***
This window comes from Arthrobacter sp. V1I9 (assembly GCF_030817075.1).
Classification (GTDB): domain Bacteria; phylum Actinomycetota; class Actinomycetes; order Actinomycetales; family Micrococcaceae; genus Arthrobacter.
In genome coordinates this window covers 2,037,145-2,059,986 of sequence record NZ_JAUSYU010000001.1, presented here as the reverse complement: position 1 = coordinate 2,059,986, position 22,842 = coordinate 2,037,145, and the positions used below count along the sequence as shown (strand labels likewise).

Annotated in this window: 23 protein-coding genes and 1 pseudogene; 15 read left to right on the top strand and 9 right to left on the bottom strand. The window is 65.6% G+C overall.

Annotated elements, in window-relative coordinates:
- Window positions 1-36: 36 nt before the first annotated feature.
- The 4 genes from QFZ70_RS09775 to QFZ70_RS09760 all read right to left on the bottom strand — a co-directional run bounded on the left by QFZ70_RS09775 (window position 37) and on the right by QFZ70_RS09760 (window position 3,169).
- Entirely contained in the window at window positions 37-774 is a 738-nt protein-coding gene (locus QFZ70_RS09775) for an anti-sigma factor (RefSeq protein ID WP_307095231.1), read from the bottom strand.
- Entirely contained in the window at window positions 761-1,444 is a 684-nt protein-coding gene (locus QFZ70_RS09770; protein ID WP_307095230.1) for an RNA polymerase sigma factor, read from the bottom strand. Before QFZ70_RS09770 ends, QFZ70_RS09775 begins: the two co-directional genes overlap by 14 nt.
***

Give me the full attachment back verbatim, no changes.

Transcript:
This window comes from Arthrobacter sp. V1I9 (assembly GCF_030817075.1).
Classification (GTDB): domain Bacteria; phylum Actinomycetota; class Actinomycetes; order Actinomycetales; family Micrococcaceae; genus Arthrobacter.
In genome coordinates this window covers 2,037,145-2,059,986 of sequence record NZ_JAUSYU010000001.1, presented here as the reverse complement: position 1 = coordinate 2,059,986, position 22,842 = coordinate 2,037,145, and the positions used below count along the sequence as shown (strand labels likewise).

Annotated in this window: 23 protein-coding genes and 1 pseudogene; 15 read left to right on the top strand and 9 right to left on the bottom strand. The window is 65.6% G+C overall.

Annotated elements, in window-relative coordinates:
- Window positions 1-36: 36 nt before the first annotated feature.
- The 4 genes from QFZ70_RS09775 to QFZ70_RS09760 all read right to left on the bottom strand — a co-directional run bounded on the left by QFZ70_RS09775 (window position 37) and on the right by QFZ70_RS09760 (window position 3,169).
- Entirely contained in the window at window positions 37-774 is a 738-nt protein-coding gene (locus QFZ70_RS09775) for an anti-sigma factor (RefSeq protein ID WP_307095231.1), read from the bottom strand.
- Entirely contained in the window at window positions 761-1,444 is a 684-nt protein-coding gene (locus QFZ70_RS09770; protein ID WP_307095230.1) for an RNA polymerase sigma factor, read from the bottom strand. Before QFZ70_RS09770 ends, QFZ70_RS09775 begins: the two co-directional genes overlap by 14 nt.